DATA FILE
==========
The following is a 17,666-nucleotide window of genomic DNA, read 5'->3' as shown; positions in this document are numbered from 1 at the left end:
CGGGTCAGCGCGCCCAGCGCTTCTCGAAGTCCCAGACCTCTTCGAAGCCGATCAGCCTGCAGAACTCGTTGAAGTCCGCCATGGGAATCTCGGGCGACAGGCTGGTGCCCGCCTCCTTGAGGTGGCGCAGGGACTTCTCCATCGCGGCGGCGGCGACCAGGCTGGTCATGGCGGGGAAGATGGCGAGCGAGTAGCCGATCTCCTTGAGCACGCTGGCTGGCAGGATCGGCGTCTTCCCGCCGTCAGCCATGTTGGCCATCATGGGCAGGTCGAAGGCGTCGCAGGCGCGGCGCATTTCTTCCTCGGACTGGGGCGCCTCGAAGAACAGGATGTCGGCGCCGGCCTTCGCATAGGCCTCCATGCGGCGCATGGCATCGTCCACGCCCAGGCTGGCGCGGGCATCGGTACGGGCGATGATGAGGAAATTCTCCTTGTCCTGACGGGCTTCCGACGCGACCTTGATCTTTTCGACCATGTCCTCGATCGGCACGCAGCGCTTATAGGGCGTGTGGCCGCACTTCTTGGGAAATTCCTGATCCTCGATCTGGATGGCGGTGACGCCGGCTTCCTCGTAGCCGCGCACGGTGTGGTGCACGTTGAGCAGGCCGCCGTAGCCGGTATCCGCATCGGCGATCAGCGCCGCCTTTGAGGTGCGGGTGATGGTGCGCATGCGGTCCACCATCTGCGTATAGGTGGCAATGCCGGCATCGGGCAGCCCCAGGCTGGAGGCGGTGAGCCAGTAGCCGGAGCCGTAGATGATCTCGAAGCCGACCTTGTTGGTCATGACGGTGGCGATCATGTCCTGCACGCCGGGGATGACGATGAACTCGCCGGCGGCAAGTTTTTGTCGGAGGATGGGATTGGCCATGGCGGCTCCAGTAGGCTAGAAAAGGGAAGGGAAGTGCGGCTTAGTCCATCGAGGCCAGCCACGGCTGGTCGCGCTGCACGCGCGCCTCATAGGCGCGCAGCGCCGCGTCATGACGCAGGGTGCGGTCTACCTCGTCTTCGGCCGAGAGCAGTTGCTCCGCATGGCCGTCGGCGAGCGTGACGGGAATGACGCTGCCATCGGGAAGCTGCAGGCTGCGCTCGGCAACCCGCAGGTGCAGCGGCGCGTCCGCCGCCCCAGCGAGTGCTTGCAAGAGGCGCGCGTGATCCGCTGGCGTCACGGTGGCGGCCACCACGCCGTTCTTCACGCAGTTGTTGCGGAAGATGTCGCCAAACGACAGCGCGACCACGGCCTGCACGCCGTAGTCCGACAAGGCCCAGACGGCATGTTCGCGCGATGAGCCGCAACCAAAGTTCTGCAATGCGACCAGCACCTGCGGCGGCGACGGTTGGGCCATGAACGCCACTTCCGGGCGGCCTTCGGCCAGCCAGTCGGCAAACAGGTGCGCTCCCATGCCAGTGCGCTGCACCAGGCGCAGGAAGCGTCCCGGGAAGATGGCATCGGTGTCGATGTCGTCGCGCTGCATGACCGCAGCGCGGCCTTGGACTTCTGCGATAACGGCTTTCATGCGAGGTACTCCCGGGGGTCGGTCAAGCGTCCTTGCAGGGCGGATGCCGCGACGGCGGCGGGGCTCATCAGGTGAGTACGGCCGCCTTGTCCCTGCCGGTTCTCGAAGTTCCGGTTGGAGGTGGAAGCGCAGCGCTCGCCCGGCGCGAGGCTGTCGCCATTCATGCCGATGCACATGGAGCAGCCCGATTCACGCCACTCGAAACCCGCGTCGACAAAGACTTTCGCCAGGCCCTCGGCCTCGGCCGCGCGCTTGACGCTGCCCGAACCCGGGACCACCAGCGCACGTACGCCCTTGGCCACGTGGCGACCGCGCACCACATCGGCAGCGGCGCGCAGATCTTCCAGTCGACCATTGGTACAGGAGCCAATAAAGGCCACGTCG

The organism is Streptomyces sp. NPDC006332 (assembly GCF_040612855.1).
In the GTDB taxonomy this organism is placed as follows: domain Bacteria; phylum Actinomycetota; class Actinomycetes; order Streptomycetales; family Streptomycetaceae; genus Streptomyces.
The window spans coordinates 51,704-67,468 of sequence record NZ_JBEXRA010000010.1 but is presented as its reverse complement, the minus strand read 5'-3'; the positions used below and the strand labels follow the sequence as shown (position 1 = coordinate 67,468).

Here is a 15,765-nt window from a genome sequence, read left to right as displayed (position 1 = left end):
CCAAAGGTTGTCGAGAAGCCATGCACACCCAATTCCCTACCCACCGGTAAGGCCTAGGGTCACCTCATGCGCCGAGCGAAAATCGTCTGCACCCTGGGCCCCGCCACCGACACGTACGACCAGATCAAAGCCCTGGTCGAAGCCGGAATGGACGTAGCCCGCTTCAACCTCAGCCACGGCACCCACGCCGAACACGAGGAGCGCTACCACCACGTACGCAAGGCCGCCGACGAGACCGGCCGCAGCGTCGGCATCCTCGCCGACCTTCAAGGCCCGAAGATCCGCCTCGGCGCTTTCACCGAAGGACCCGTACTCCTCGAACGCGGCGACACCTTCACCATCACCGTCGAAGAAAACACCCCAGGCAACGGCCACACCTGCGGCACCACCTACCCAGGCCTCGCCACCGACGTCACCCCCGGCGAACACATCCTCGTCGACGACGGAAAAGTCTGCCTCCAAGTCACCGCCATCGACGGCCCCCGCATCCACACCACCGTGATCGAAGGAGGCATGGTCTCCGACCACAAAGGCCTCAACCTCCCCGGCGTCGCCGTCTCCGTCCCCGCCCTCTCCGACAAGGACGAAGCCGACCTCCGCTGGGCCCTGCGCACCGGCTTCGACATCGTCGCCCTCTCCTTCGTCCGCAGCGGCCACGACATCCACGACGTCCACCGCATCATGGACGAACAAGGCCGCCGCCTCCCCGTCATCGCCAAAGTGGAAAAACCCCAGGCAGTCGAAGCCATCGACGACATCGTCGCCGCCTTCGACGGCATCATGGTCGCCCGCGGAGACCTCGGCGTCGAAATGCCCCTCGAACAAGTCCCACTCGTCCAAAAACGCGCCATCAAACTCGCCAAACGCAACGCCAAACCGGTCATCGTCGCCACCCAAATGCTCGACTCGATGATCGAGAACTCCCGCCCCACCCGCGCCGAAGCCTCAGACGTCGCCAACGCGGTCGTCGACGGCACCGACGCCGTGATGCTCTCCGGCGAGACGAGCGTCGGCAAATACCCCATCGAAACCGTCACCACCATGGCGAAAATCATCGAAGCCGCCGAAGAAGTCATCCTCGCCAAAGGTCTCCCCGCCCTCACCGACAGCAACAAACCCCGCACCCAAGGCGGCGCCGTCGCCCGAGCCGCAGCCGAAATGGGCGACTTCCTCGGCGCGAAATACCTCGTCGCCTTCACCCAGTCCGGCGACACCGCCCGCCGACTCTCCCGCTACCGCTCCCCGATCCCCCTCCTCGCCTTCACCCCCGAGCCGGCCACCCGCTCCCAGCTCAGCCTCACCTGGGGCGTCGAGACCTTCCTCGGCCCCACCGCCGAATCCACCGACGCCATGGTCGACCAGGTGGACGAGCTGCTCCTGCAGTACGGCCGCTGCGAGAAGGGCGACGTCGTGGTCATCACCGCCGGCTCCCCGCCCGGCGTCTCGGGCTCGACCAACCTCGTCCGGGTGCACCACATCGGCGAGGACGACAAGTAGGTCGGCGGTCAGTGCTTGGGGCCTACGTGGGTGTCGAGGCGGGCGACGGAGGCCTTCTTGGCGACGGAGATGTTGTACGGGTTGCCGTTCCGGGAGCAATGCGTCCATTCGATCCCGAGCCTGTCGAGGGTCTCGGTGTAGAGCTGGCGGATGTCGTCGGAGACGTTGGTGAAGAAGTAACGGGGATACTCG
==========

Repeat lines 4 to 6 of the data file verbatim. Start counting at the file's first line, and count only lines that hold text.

In the GTDB taxonomy this organism is placed as follows: domain Bacteria; phylum Actinomycetota; class Actinomycetes; order Streptomycetales; family Streptomycetaceae; genus Streptomyces.
The window spans coordinates 51,704-67,468 of sequence record NZ_JBEXRA010000010.1 but is presented as its reverse complement, the minus strand read 5'-3'; the positions used below and the strand labels follow the sequence as shown (position 1 = coordinate 67,468).

Here is a 15,765-nt window from a genome sequence, read left to right as displayed (position 1 = left end):